Immigration, Visas & Residence in Spain

This guide gives details of the immigration rules in Spain. It covers immigration for settlement when joining relatives, immigration to work or do business, immigration based on investment in Spain and immigration for retirement. It also covers short-term visits to Spain, whether as tourists or to do business.

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Introduction

The beautiful climate and the relaxed way of life make Spain a popular destination for resettlement, whether upon retirement or to work or run a business.

There are (2017) some 4.7 million expats living in Spain, almost 2.6 million of which come from outside the EU.

Can a foreigner move to Spain?

Possibly. It depends upon which country you come from and why you want to emigrate to Spain.

If you come from an EU List of EU countries country, moving to Spain is always fairly simple.

If you do not and you do not want to work in Spain, the process is also fairly simple. However, if you do want to work, it is much more difficult and complicated. Like most governments, the government of Spain is keen to preserve local jobs for local people.

At the same time, though, they do want to encourage foreigners and business to come to the country if they are going to create wealth and employment!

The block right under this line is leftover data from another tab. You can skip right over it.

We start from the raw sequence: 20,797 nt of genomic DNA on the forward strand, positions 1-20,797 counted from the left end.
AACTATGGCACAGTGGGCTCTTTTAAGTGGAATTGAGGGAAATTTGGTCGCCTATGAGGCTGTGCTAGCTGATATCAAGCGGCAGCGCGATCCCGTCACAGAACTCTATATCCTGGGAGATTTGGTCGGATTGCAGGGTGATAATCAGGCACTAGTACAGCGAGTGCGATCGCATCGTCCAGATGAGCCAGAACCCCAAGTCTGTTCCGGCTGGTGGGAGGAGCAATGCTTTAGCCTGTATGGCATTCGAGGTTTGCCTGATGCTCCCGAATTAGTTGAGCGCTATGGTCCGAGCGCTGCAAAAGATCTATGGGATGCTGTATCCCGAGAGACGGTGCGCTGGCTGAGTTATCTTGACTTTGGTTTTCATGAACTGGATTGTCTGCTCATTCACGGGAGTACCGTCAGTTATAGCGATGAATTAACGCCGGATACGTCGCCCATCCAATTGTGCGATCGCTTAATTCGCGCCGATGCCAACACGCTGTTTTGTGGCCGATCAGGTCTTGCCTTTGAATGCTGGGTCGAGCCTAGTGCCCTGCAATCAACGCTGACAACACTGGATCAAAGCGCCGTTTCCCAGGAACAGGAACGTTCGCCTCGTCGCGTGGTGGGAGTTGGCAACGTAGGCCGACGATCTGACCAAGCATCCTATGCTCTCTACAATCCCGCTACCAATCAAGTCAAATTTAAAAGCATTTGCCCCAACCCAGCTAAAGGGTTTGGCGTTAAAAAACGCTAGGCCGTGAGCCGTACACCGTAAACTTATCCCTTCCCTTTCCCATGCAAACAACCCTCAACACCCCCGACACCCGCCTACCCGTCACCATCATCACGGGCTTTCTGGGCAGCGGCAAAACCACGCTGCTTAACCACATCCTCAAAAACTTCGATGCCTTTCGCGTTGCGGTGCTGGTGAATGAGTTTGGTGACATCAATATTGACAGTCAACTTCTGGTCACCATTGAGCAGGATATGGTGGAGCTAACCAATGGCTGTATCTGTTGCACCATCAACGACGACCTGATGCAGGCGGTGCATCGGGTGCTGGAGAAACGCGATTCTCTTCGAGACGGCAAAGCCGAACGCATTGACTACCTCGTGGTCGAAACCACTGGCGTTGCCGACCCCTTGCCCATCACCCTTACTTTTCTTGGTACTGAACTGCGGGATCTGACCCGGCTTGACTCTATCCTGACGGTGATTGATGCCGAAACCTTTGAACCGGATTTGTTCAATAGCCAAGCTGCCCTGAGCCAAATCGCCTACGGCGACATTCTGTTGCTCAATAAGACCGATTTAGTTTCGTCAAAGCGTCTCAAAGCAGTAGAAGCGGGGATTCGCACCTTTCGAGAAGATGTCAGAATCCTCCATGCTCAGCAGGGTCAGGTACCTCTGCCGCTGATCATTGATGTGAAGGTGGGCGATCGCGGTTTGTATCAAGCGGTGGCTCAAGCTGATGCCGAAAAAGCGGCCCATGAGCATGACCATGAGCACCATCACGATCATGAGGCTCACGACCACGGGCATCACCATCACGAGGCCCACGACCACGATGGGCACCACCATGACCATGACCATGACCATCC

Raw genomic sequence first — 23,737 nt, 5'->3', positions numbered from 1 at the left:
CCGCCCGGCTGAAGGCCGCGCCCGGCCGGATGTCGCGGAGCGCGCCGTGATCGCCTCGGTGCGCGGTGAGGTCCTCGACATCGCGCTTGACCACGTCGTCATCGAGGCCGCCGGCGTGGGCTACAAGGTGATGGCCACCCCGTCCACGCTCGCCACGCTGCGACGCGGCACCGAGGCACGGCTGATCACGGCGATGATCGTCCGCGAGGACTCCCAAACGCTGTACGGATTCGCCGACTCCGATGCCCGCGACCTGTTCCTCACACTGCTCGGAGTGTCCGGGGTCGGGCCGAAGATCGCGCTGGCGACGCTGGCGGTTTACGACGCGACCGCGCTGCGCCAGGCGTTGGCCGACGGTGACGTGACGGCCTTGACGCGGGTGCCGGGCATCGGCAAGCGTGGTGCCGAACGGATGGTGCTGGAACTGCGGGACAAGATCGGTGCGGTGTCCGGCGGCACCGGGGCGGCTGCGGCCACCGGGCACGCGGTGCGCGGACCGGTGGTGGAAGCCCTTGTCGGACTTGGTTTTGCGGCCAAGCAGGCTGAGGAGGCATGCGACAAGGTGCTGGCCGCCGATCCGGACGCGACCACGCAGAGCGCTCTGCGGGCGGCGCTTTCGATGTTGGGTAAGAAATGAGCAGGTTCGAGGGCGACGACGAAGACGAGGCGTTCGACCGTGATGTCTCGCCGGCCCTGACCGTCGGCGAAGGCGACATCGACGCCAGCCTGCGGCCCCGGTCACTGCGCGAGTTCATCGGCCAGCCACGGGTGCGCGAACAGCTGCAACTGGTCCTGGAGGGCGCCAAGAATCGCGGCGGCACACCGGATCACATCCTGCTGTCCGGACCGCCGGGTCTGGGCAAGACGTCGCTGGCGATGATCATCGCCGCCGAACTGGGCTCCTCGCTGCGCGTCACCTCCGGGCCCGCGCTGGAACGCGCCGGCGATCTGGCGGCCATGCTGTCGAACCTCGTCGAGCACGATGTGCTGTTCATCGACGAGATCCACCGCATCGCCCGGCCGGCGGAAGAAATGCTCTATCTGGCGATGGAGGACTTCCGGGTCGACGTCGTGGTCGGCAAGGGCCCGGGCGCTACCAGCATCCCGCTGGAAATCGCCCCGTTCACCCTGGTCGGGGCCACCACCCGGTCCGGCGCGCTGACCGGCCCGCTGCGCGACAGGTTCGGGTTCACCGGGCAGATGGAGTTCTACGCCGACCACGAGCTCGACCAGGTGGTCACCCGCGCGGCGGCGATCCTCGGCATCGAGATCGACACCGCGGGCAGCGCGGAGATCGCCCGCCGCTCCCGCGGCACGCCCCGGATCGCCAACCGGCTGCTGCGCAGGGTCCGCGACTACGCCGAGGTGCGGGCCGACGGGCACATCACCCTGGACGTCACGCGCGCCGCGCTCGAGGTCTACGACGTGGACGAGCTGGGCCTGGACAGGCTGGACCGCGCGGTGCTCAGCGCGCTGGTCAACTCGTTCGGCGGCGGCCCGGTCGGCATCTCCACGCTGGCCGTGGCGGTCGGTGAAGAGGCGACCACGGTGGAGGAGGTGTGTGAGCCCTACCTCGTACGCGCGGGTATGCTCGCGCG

Video guide to immigration & visas for Spain

You can learn about coming to Spain by watching this full-length interview (below) with Spanish lawyer Miguel Manzanares, or by scrolling down and reading the detailed guide that he has written with us.

The video guide below is a playlist – split into several parts. One part will play right after the other.

The rules for a foreigner coming to Spain

Coming to Spain on a temporary (short-term) basis

This is not, strictly, immigration but it seems sensible to deal with this subject in our guides to immigration, particularly as some people thinking of immigration find that a series of temporary stays gives them all they need – and with a lot less administrative complexity and far fewer international tax issues.

In exceptional circumstances, you may need to submit a medical certificate along with the documents detailed below.

Tourist visits to Spain

Citizens of any nationality can visit Spain as a tourist (meaning somebody who is visiting on a short-term basis and who is not coming to Spain to work).

Entry into Spain for stays not exceeding 90 days in any six-month period is subject to the conditions set forth in Regulation (EC) Nº 562/2006 (see here in Spanish and here in English) of the European Parliament and of the Council of 15 March 2006.

You must have a valid passport or travel document. The document must be valid for the entirety of the intended stay. Citizens from any state of the European Union (or from Switzerland, Norway, Iceland or Liechtenstein), only need a valid national identity document or passport. Most of the information below is irrelevant to EU citizens.